Electronics > Beginners

Help decode/understand current source/sink generator via mirror schematic

**Houseman**:

Hi forum.

I really need your help to investigate a basic analog circuit and really go under the sheets in order to understand better what is going on and maybe also help other people.

It is a pulsed constant SINK+SOURCE current generator controlled by switching ON/OFF the PNP Q1 Transistor by shorting 1Meg resistor via the Collector so, it generates both the pulsed sink and pulsed source currents at the output.

As far as I know let’s analyze the circuit:

Shorting the R4 1Meg resistor turns the Q1 ON and OFF. Is it right?

Q1 is a PNP with collector clamped to base. Diode Configuration. So the Vec will be equal to Veb and never go in saturation mode. Either off or linear region. Is it right?

Q1 is the first part of a current mirror ( I cannot see) so I_Ref1 will give a “pulsed” reference current right into the base of Q2 - Q3.

Now please give me some hints to go further… Cannot understand which way to go.

Will add some reply later after finding other steps further.

Thank You in advance for any help.. also some small hints.

Best regards

**magic**:

Yes, it takes ~0.6V to pass Q1 so you have 3V across the sum of R1+R2+R5 and about 0.5mA flows through the whole stack. 0.25V is dropped across R1 and Q1 base voltage is approx. 3.6V-0.85V.

Same voltage is then applied at Ref1 to Q2 base, so there is ~0.6V Vbe at Q2 and ~0.25V across R13 and the same current flows through that pair and into the mirror at the bottom.

R14 is 4.15 times less than R so the same 0.25V across R14 would result in 4.15x more current. But the larger current also increases Q3 Vbe somewhat (~40mV IIRC) so the actual current through R14 and Q3 will be perhaps a little less than 2mA.

The bottom mirror works the same way, but here the resistor are much higher, Vbe's are almost irrelevant, and therefore the current mirror should have close to exactly 100x current gain.

All the analysis above ignores base currents, but they are small and make less than a few % difference.

**Houseman**:

Thank You so much, magic.

Following Your hints made me realize that Q4 and Q5 make a so called weighted resistor current mirror, as You say the ratio between the currents entering collectors of Q4 and the one entering Q5 collector is proportional to the relative resistors on the emitters (so 100x).

By the way what I do not understand is why the circuit uses -15V voltage relative to ground.

What I also do not understand is since no current Ib is flowing into the base of Q2 (proved also with LTspice simulation) how can Q2 be held on in active region and what is its purpose.

I mean: ok that Q2 is held on since Vb relative to ground is 3.6-(0.6+0.25) > Vbe = 0.6 but I know Ic = Ib * hfe ( valid in active region). So how can, since no Ib current flows inside the base, exist a 500uA current outside collector of Q2 feeding the weighted resistor current mirror?

could I finally find a linear relation that correlates a resistor value with the final current injected and available at I_sink?

I mean: Let's see it from another perspective: globally increasing the R5 value decreases the I_sink available current. Could I find a relation between those two elements?

Thank You so much again.

**magic**:

The supply has to be negative in order to sink current from a grounded load. It needs to be at least Isink1·(R16+RsinkLoad) + a few hundred mV for Q5 to work, I hope that's obvious. It doesn't need to be any more than that for the mirror to work.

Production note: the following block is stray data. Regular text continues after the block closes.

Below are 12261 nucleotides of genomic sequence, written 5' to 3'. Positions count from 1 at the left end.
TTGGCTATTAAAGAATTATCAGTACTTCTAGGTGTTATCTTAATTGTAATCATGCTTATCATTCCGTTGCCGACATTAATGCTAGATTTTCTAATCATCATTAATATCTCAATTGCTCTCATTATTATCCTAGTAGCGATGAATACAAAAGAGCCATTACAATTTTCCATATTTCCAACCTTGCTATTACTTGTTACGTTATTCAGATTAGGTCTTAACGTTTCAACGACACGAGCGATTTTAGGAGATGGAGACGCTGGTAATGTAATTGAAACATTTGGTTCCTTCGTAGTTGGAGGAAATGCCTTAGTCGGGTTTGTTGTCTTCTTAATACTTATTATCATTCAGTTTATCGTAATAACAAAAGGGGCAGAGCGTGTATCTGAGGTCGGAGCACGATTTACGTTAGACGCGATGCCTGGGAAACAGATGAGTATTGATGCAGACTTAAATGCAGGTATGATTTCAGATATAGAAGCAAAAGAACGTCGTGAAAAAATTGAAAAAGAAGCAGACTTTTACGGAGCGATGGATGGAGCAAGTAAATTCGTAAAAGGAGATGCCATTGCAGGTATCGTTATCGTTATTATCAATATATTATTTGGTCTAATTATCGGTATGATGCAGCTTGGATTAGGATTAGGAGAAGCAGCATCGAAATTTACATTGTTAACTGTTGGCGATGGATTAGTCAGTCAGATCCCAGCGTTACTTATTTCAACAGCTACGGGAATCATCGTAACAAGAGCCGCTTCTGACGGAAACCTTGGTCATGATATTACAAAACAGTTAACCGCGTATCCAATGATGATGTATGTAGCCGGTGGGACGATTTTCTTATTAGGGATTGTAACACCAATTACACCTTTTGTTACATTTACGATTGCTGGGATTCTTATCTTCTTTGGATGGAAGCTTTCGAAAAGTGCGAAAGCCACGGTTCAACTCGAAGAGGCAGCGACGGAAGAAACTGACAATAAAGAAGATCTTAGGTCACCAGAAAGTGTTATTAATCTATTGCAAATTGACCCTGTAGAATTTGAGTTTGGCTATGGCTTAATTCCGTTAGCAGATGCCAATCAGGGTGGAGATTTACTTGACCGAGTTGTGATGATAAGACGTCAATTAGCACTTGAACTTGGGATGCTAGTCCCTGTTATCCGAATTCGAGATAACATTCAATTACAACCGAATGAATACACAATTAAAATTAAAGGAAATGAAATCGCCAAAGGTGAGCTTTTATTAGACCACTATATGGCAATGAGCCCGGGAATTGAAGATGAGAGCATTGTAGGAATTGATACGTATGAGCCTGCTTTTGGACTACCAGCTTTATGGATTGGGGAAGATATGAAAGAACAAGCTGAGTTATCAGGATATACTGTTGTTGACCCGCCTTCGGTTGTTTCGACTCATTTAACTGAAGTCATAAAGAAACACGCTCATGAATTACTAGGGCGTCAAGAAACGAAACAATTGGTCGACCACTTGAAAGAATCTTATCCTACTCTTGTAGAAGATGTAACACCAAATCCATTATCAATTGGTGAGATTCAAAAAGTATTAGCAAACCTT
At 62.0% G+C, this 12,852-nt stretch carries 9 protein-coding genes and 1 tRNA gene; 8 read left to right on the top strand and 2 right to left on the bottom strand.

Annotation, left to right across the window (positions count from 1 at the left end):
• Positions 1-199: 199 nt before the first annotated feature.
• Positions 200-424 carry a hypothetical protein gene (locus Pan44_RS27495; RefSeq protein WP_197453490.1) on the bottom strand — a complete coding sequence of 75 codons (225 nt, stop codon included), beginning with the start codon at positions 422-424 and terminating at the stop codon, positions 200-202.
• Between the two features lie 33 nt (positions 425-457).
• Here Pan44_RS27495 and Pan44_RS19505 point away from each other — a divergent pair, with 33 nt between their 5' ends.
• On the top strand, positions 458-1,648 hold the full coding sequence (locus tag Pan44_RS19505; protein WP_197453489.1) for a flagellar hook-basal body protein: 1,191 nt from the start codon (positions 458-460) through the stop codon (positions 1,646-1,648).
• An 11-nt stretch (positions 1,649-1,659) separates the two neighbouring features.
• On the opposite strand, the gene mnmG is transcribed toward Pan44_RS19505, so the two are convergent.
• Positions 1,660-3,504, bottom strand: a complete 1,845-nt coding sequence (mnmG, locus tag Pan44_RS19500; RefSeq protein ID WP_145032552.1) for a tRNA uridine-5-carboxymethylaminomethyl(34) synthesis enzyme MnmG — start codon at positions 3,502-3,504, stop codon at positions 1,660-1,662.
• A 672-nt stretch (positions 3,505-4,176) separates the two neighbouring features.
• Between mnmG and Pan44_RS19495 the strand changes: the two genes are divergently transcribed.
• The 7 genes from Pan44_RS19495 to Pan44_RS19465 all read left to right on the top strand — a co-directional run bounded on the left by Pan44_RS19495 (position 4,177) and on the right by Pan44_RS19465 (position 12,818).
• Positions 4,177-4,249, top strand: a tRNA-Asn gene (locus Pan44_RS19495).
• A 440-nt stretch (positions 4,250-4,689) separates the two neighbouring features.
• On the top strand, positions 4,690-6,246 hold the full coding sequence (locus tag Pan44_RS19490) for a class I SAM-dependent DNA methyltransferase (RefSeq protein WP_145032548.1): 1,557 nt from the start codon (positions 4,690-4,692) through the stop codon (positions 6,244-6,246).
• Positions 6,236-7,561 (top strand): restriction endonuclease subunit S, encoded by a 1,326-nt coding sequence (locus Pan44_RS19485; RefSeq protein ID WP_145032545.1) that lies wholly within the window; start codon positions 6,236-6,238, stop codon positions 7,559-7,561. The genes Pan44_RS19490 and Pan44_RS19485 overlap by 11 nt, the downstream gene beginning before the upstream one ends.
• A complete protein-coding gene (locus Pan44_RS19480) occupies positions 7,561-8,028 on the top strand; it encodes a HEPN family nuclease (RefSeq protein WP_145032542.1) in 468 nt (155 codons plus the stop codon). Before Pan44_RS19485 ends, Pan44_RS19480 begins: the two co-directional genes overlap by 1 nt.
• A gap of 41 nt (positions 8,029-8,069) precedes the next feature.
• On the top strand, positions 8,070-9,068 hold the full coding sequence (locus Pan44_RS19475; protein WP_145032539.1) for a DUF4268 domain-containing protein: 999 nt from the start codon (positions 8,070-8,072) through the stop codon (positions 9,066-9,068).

There is a base current flowing through every transistor here and SPICE should show it :-//

Whenever there is forward voltage across the BE junction, current starts to flow between E and B (like in any diode) and then it splits in 1:β proportion and part exits through the base terminal while the rest jumps to the collector. There is no way to have collector current without base current and β is rarely better than a few hundred.

The ratio of output to input really depends on current.

At very low current, voltage drop across emitter resistors is almost zero, Vbe is almost equal in both transistors and Iout=In if the transistors are identical. This ignores base current, and β can be very bad at low currents in some transistors, so Iout may even be less than Iin.

At very high current, Vbe difference is small (like, less than 0.1V for reasonable ratios) but resistor voltage is high and almost equal in both resistors, so the output/input ratio approaches the ratio of resistors. Unless the output transistor runs into its physical current limit, then it will be less.

So it's not perfectly linear.

Transistor current increases exponentially with Vbe. At room temperature it doubles for each ~20mV. Look up Ebers-Moll equation.

**Houseman**:

First of all, magic, thanks again.

I too know that if no base current flows there can be no Ic current exist; I have simulated one short TURN ON phase starting from 220us, and putting a 1ohm resistor to all terminals investigated the current flowing inside Q1, Q2 Q3, please see first picture.

The reason why am I asking is because LTspice (regarding Q2 and Q3 bases receiving Iref1 current from Q1) shows that Q3 receives all the current that Q1 is "outputting" while no current to Q2 is delivered.

Please see picture 2 the other strange thing is that if you look at Ic and Ie of Q2 there are only 240uA flowing so where is the hfe multiplication factor?

Is Q2 ON??

It seems something strange to Q2 since V(N003,N006) - first graph is the Vbe voltage jumps from 490 to 590 mV and V(N003,N010) is the Vce voltage from 18.1 to 17V.

Could you have some hints?

Thanks again

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